For years we’ve been taught that there must be a call-to-action button placed front and center on all websites. The most popular options for designers have included:
- Subscribe to our blog
- Subscribe to our newsletter
- Complete our contact form
- Contact us for a complimentary consultation
- Download a special report
These would be supplemented by smaller social media icons for those who want to like, follow, pin, link, etc.
For most designers, the lack of screening from this approach has led to more unqualified prospects than ideal clients. Simply asking for a budget number on a contact form was never enough. Then again, few can be so picky that they don’t even engage with some questionable leads.
But now the trend in websites of top-performing designers has clearly moved to the spectacular home page photograph, or better yet several photos in a quick-moving dissolve slider. Who wants to mess that up with a bunch of buttons or “Click Me!” links? Here are a few of my favorites for you to study:
- https://bjminc.com/ (Architect, but the designs are by an Edge Member)
The answer is that no one wants to mess up the stunning homepage image with a clumsy button. And the image itself, if done well, will act to discourage those without budgets. Yet for those investing in beautiful websites and perhaps continuing some form of advertising, direct marketing, or SEO, it’s frustrating to think that hundreds of people may visit your website and you’re not asking them to take any action at all! That you’ll never know who they are.
Perhaps There’s a Middle Ground
Perhaps the best middle ground is to accept that by putting up a glamorous home page, you may scare away some “B” prospects, but over the long term it’s worth it because you also get rid of the Cs, Ds, and Fs. They’re just too time consuming and can lead to very frustrating projects.
But perhaps you can recapture some Bs by offering them the right “bait.” It’s not a click from the home page, but it can be something from a menu item such as “How We Work” or even “Contact Us.” There, you could have a piece of click bait that would entice them to give up their email address so that you can put them in some sort of sales funnel for follow up.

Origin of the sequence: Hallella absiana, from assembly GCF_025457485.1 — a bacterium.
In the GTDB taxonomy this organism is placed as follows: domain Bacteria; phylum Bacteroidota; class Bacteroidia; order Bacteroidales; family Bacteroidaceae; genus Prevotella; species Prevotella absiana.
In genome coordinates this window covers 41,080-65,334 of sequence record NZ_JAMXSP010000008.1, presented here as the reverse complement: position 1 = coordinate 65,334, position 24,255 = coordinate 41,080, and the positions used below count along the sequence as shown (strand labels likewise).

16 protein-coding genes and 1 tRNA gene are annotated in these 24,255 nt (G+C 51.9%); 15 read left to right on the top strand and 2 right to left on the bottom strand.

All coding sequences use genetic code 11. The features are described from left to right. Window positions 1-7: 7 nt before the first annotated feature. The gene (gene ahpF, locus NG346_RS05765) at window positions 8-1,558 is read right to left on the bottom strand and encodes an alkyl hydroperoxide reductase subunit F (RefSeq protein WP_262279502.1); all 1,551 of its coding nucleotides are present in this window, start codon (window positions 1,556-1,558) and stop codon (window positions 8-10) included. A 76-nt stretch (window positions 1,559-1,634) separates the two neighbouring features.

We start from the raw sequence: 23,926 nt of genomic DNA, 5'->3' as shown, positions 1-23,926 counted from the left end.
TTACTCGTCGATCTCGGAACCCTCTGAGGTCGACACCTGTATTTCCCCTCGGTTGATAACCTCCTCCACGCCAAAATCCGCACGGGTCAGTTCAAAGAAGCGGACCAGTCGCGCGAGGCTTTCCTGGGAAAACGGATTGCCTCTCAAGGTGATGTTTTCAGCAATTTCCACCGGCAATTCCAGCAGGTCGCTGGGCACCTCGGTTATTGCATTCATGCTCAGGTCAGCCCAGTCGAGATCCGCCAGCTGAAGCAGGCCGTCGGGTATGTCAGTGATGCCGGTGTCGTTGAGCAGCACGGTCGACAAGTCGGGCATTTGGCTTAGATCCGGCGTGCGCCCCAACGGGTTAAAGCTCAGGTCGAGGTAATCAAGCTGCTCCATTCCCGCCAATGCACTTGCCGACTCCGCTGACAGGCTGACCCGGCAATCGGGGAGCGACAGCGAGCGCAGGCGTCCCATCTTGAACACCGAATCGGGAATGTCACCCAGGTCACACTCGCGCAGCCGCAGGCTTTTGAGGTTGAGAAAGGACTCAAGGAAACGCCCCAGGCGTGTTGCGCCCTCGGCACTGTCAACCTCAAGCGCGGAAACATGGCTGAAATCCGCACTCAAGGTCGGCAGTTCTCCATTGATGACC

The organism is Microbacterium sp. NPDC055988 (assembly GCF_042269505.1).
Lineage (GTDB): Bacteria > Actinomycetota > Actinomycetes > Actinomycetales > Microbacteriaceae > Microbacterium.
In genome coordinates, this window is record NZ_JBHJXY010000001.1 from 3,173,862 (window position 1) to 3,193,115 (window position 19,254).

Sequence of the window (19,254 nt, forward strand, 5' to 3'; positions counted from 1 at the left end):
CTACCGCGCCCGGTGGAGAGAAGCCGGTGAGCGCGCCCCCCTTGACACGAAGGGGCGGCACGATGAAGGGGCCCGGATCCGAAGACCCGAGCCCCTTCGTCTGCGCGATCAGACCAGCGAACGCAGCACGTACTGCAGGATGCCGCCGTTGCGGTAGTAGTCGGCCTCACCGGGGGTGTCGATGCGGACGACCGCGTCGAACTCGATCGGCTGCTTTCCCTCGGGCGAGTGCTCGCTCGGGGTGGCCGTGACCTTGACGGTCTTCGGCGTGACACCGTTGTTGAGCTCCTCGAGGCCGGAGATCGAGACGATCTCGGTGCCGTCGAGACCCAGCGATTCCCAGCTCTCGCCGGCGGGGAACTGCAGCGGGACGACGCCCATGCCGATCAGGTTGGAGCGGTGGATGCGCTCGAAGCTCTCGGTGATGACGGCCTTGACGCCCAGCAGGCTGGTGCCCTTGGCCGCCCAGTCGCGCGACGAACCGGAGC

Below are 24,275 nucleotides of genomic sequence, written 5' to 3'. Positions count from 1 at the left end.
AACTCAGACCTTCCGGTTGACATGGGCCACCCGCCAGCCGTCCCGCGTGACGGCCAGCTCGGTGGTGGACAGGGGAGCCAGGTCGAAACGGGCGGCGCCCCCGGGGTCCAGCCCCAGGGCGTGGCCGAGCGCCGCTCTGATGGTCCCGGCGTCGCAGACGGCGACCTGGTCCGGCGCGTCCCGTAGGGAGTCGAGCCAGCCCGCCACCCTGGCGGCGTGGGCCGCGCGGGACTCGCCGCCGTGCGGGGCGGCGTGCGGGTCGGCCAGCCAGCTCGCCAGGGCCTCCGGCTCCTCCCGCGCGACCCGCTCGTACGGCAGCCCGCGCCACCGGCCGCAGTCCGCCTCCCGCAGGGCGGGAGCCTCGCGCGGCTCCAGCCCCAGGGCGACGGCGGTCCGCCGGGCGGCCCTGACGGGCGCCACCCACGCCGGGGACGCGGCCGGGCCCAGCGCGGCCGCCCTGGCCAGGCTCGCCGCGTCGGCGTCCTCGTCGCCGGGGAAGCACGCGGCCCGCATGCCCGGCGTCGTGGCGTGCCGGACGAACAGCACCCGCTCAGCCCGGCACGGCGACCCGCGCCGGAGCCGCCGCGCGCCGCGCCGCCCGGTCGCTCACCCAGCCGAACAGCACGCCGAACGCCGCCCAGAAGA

As an example, I still like “Special Reports” that are packaged as information brochures, but are in reality, sales brochures. Topics that support high-end brands can include:
- Understanding the Return on Investment of Home Improvement
- 10 Mistakes to Avoid When Designing a Home Interior
- Why 90% of Design Projects End in Disappointment
I particularly like that last one, which I helped to create for a member of The Edge. The information part of the report is about things like poor implementation, project delays, price overruns, and poor communication. The sales portion of the brochure is an explanation of the systems and processes that The Edge member has in place to be sure and avoid any of these traps!
In other words, this one report is “building the deficit” as they say in the sales word and increasing the risk of loss…all while simultaneously showing how your firm avoids theses concerns.
It’s definitely a Catch 22—using your website to repel unwanted and time consuming prospects, while not throwing out the baby with the bathwater. The goal is to let A prospects know instantly that they have come to the right place. And, to get rid of Cs, Ds, and Fs. As for Bs? They’re the ones left in limbo and the ones we need to work on.
The evolution of design websites is very much a work in progress today. If you’ve found the perfect solution, be sure and share it with us in the comments section below.